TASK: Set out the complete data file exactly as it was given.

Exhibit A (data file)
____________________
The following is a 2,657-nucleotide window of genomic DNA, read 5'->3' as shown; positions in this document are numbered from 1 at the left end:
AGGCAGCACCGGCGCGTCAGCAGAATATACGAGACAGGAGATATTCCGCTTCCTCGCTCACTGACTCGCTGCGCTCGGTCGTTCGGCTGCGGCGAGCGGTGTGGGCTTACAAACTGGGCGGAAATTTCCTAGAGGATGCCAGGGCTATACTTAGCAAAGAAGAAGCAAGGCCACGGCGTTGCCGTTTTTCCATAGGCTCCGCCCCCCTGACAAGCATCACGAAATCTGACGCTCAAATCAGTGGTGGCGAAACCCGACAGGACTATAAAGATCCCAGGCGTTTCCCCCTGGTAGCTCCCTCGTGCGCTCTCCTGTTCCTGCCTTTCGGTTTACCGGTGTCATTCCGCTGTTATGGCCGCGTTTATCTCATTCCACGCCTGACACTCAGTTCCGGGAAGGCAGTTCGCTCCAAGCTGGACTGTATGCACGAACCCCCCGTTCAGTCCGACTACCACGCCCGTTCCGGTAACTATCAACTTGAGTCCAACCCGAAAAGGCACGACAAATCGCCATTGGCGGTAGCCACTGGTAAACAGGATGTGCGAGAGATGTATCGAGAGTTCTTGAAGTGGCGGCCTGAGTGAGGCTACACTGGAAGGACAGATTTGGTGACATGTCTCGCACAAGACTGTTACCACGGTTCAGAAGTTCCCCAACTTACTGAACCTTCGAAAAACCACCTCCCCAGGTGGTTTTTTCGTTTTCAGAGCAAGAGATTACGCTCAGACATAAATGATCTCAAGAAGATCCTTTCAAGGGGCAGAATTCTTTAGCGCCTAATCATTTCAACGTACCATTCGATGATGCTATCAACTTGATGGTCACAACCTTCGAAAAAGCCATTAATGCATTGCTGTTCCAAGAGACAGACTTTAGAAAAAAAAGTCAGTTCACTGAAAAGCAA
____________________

The following is a 2,657-nucleotide window of genomic DNA, read 5'->3' as shown; positions in this document are numbered from 1 at the left end:
AGGCAGCACCGGCGCGTCAGCAGAATATACGAGACAGGAGATATTCCGCTTCCTCGCTCACTGACTCGCTGCGCTCGGTCGTTCGGCTGCGGCGAGCGGTGTGGGCTTACAAACTGGGCGGAAATTTCCTAGAGGATGCCAGGGCTATACTTAGCAAAGAAGAAGCAAGGCCACGGCGTTGCCGTTTTTCCATAGGCTCCGCCCCCCTGACAAGCATCACGAAATCTGACGCTCAAATCAGTGGTGGCGAAACCCGACAGGACTATAAAGATCCCAGGCGTTTCCCCCTGGTAGCTCCCTCGTGCGCTCTCCTGTTCCTGCCTTTCGGTTTACCGGTGTCATTCCGCTGTTATGGCCGCGTTTATCTCATTCCACGCCTGACACTCAGTTCCGGGAAGGCAGTTCGCTCCAAGCTGGACTGTATGCACGAACCCCCCGTTCAGTCCGACTACCACGCCCGTTCCGGTAACTATCAACTTGAGTCCAACCCGAAAAGGCACGACAAATCGCCATTGGCGGTAGCCACTGGTAAACAGGATGTGCGAGAGATGTATCGAGAGTTCTTGAAGTGGCGGCCTGAGTGAGGCTACACTGGAAGGACAGATTTGGTGACATGTCTCGCACAAGACTGTTACCACGGTTCAGAAGTTCCCCAACTTACTGAACCTTCGAAAAACCACCTCCCCAGGTGGTTTTTTCGTTTTCAGAGCAAGAGATTACGCTCAGACATAAATGATCTCAAGAAGATCCTTTCAAGGGGCAGAATTCTTTAGCGCCTAATCATTTCAACGTACCATTCGATGATGCTATCAACTTGATGGTCACAACCTTCGAAAAAGCCATTAATGCATTGCTGTTCCAAGAGACAGACTTTAGAAAAAAAAGTCAGTTCACTGAAAAGCAA